So in order to feel relaxed during sleep, you need to reach the N3 state. But your quality of sleep varies every night and depending on the quality, you may or may not experience N3 states for optimal duration.
This is generally the case when you are stressed out.
So if stress can affect our sleep quality, sleep cannot necessarily be called relaxing at all times. It is not a reliable relaxation method.
So what is the optimal way to relax?
The optimal way to relax is to relax consciously, the term for which is – ‘Conscious Relaxation’.
It involves becoming conscious of your mind and body and then relaxing them by practicing letting go. You let go of your thoughts and your stuck emotions and in the process experience deep relaxation states.
The more you practice this, the easier it will become and you will have the ability to experience deeper and deeper relaxation states. States you never thought even existed.
People take drugs like marijuana to reach higher (relaxing) states. But you don’t need that. You can recreate these states simply by practicing conscious relaxation!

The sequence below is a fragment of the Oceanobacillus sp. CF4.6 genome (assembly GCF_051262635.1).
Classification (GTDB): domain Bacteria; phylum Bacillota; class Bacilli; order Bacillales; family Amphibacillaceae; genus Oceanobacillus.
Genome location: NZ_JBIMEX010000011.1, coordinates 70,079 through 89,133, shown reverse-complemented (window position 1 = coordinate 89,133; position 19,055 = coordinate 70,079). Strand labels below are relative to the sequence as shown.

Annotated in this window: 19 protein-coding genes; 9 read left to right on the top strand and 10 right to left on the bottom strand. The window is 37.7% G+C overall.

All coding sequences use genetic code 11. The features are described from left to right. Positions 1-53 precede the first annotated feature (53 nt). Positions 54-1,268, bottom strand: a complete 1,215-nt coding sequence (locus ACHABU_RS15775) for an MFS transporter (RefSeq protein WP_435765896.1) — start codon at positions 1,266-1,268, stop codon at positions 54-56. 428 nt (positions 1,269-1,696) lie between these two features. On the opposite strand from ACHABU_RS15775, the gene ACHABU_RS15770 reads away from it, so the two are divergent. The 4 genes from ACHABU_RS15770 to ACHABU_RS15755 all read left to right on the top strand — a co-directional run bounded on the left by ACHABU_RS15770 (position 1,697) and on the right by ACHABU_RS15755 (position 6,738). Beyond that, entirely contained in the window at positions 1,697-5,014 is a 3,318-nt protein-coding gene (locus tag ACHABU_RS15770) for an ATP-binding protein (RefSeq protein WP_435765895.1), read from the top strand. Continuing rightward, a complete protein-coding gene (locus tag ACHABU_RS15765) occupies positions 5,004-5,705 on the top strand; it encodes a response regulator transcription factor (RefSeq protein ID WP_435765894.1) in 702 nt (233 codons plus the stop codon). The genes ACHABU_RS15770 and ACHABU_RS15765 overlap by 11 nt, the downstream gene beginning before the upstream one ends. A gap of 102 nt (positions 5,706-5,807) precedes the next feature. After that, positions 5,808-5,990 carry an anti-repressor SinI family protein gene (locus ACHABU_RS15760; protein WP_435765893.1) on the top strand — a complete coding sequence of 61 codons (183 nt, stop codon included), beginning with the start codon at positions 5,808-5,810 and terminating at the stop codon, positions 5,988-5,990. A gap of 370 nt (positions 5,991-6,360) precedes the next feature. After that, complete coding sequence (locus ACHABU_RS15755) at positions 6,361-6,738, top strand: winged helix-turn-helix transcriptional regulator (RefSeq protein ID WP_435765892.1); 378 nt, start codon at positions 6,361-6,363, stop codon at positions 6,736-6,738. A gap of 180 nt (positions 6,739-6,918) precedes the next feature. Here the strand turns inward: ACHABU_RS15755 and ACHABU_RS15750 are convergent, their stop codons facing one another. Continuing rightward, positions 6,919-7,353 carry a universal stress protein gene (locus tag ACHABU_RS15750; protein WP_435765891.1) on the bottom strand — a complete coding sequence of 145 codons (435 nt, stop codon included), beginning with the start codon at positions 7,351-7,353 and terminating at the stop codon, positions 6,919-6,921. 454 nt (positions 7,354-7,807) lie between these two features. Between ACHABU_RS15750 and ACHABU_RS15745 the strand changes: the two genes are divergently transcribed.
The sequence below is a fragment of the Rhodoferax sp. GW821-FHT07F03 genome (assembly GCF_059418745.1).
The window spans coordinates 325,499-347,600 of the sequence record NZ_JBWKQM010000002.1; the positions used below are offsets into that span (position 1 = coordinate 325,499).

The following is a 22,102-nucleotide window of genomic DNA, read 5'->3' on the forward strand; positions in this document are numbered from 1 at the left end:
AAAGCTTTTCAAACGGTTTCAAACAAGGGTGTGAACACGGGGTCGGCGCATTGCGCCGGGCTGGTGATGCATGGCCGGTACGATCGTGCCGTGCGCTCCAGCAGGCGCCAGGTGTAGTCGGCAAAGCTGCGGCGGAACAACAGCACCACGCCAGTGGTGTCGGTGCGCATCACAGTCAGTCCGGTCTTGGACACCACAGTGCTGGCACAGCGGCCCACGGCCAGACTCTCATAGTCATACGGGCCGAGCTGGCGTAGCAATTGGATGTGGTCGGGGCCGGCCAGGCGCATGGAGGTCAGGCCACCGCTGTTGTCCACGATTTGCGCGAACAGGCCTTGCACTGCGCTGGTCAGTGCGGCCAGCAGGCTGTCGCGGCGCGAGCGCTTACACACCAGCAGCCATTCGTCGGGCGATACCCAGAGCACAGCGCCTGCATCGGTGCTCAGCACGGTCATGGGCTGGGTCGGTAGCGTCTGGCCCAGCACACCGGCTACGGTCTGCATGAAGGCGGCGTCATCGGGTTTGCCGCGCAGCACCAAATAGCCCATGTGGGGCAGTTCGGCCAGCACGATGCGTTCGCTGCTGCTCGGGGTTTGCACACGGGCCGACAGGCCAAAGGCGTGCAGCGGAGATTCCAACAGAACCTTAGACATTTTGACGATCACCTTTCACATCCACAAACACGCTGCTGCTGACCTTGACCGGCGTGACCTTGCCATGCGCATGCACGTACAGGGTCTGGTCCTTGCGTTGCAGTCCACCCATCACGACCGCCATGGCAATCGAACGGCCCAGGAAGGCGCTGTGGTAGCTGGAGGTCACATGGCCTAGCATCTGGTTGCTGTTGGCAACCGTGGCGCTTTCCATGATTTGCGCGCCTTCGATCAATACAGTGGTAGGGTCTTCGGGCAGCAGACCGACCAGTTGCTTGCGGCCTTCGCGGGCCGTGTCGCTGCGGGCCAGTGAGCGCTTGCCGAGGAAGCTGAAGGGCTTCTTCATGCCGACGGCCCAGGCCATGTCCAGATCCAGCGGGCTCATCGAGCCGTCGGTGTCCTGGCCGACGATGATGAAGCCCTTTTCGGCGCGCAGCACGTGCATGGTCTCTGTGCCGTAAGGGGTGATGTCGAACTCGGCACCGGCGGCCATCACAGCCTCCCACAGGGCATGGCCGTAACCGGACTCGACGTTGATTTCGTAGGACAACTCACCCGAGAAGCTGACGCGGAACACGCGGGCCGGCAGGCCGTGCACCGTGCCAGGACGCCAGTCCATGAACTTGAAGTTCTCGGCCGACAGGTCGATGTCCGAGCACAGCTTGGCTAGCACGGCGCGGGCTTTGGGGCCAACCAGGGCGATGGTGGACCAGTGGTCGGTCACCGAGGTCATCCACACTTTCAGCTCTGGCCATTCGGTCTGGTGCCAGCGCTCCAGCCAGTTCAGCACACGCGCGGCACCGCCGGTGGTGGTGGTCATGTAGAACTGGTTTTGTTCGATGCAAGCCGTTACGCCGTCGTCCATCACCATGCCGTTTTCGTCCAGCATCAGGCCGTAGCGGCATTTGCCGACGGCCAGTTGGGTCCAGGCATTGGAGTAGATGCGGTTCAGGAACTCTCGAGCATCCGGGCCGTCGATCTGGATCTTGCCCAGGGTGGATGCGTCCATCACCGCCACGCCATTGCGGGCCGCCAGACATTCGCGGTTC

So let’s start by learning how to consciously relax the mind, followed by how to consciously relax the body and then how to do both together.
Consciously relaxing your mind
Simply put, consciously relaxing the mind involves consciously relaxing your ‘attention’ by letting go of thoughts.
On a regular basis, your mind produces a myriad of thoughts and at any given moment, your attention is lost between these thoughts. It keeps jumping from one thought to another as illustrated in the image below.